Also, in the veto session, the Illinois House shot down a revised gaming expansion bill. Illinois Gaming Board Chairman Aaron Jaffe, the state’s gambling regulator, judged the bill, “A piece of junk.”

A speed camera bill supported by Emanuel did pass the Illinois House, after already passing the Illinois Senate. The bill will generate city revenue by issuing more speeding tickets, but, according to the Chicago Tribune, may do little to improve public safety.

The General Assembly’s Inspector General ruled Wednesday there was no wrongdoing in how the state legislature overruled Quinn’s veto of the ComEd bill.

Two Democratic Illinois senators have announced that they will not be running for re-election, State Sens. Jeff Schoenberg (D-9) and James Meeks (D-15).

The Illinois Republican party filed a permanent injunction last week on the legislative remap drawn by the state legislature’s Democratic majority. The GOP argues that Democrats orchestrated a national effort to get more seats under the legislative remapping process – to the detriment of GOP congressmen.

In other Illinois GOP news, Ron Paul won the Illinois Republican straw poll conducted last weekend.  

Former Gov. Rod Blagojevich’s sentencing is scheduled for December 6. The sentencing was delayed because Judge James Zagel was predisposed with the trial of William Cellini, the disgraced Springfield power broker and Blagojevich co-defendant, who was found guilty last week of extortion.

The strike at Southern Illinois University at Carbondale ended Thursday and teachers went right back to the classroom. The SIUC Faculty Association says that the agreement strengthens transparency and accountability in critical ways.

MoveOn member Mike Reed, of Sheridan, wrote about protestors taking on the Bank of America in Joilet last Saturday. Protesters met peacefully at a Bank of America to speak out against the company’s mortgage policies – in irresponsibly granting loans, misrepresenting mortgage terms, and then not helping homeowners avoid foreclosure.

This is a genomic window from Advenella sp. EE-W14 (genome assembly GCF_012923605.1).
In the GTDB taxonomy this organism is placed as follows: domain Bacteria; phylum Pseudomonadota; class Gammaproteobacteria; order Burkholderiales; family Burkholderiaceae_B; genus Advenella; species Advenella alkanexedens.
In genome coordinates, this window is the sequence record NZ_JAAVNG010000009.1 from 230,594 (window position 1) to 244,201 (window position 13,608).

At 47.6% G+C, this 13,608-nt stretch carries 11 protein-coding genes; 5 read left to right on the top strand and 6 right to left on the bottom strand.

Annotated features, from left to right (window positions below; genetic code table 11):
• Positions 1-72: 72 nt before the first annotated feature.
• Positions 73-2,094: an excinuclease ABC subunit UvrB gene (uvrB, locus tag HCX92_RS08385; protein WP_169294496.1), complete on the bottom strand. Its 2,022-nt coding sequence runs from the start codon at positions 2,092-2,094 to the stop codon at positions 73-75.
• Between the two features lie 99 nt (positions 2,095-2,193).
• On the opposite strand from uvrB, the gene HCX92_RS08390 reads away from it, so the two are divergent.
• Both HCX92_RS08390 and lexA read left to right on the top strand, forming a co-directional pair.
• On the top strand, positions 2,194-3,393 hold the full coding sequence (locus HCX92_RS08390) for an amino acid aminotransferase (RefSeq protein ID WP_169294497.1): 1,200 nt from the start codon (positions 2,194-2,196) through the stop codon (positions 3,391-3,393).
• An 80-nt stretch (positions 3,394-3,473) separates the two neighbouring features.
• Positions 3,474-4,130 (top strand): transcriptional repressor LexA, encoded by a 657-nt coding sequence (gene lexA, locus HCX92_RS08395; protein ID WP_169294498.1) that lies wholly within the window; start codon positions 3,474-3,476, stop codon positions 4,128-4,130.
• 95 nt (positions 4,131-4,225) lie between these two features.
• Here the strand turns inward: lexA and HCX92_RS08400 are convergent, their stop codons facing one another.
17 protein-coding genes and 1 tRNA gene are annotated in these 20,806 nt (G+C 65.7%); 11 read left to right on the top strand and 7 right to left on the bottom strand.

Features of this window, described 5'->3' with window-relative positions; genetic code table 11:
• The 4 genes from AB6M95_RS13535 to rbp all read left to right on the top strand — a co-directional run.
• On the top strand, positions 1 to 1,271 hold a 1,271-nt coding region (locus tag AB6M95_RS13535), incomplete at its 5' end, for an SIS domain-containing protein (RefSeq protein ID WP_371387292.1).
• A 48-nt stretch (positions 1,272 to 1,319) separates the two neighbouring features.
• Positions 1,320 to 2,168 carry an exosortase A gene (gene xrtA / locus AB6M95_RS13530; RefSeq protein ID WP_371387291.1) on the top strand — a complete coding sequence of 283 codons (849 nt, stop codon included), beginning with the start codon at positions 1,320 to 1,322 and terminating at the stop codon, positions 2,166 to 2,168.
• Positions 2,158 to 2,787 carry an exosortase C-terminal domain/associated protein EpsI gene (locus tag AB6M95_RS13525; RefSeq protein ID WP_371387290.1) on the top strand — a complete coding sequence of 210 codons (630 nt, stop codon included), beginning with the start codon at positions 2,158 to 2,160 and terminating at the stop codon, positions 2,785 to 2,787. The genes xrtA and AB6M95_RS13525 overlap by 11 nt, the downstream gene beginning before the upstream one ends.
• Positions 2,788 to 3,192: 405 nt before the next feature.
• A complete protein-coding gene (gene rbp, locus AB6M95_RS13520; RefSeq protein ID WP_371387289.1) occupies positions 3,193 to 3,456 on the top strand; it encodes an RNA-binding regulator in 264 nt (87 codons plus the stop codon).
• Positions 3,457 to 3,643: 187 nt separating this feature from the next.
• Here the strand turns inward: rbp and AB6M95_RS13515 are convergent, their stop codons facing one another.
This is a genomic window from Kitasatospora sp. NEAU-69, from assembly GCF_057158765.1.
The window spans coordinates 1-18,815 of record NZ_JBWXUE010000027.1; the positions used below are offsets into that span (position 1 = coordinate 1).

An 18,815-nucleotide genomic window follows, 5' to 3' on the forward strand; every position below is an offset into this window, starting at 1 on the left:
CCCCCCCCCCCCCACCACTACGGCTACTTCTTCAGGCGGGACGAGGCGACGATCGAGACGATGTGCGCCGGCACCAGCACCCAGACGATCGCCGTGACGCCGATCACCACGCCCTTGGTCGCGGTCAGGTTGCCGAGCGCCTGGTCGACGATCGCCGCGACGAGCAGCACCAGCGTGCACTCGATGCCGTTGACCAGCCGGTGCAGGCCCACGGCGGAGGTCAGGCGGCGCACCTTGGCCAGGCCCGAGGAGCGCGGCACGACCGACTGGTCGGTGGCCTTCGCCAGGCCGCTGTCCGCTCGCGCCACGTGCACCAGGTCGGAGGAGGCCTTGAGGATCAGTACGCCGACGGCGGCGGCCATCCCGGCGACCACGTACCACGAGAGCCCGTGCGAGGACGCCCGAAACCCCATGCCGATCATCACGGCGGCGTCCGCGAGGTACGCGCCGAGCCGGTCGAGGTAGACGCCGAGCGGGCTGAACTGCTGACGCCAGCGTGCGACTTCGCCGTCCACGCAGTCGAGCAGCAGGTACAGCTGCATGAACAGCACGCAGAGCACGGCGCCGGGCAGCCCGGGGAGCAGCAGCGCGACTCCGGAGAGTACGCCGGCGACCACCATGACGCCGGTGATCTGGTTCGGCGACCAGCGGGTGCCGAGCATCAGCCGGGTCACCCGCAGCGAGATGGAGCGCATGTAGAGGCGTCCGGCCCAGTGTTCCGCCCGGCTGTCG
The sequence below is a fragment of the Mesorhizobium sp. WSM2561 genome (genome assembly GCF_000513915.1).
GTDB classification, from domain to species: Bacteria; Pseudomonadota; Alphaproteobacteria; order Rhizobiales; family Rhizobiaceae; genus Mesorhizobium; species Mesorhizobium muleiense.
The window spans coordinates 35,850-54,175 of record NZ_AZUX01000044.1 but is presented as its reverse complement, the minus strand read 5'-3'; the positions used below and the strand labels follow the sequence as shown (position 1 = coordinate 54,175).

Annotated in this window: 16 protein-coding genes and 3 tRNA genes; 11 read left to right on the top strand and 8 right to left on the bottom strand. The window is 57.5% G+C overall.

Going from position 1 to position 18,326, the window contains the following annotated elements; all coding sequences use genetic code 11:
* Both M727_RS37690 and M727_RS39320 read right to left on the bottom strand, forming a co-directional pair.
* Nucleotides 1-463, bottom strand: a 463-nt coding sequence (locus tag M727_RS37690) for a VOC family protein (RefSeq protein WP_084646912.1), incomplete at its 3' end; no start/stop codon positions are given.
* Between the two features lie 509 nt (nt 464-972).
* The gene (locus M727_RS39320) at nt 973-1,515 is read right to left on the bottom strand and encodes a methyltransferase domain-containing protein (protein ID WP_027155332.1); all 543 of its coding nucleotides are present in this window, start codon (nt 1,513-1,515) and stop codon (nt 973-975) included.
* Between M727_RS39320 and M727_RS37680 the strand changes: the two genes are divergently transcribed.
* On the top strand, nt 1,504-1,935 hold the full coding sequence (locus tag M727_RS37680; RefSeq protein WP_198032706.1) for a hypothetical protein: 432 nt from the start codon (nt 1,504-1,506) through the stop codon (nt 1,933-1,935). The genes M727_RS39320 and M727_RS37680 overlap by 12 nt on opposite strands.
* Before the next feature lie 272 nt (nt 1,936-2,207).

In regional news, Wisconsin Democrats are encouraged by the results from an election Tuesday in Ohio where voters repealed Gov. John Kasich’s anti-union law. The law curbed collective bargaining rights, health care benefits and pensions, and banned strikes by public employees.

In Washington

U.S. Rep. Joe Walsh (R-8) lost his cool at a constituent event Sunday in Gurnee when asked about the conflicts of interest in Congress when it comes to big banks. “Don’t blame banks and don’t blame the marketplace for the mess we’re in right now,” the lawmaker huffed. “I am tired of hearing that crap! That pisses me off! Too many people don’t listen!”

Joilet residents say that U.S. Rep. Adam Kinzinger is more interested in his re-election campaign than his job – as evidenced by the lawmaker apparently touring local McDonald’s to collect signatures for ballot placement. So residents protested Kinzinger’s “McJobless Tour” at a McDonald’s Wednesday evening in Joilet.

Numbers from the Labor Department released Thursday hint at a possible improvement in the economy. Claims for unemployment benefit assistance fell last week to 390,000, according to the Labor Department, reaching a seven-month low. The number of applicants for unemployment benefits has fallen for the last four weeks. The four-week average of applicants, which is 400,000, is also at its lowest level since April. Nonetheless, economists say the weekly number of unemployment benefit applicants must be consistently below 375,000 to indicate job growth.

*The SEIU Illinois Council sponsors this web site.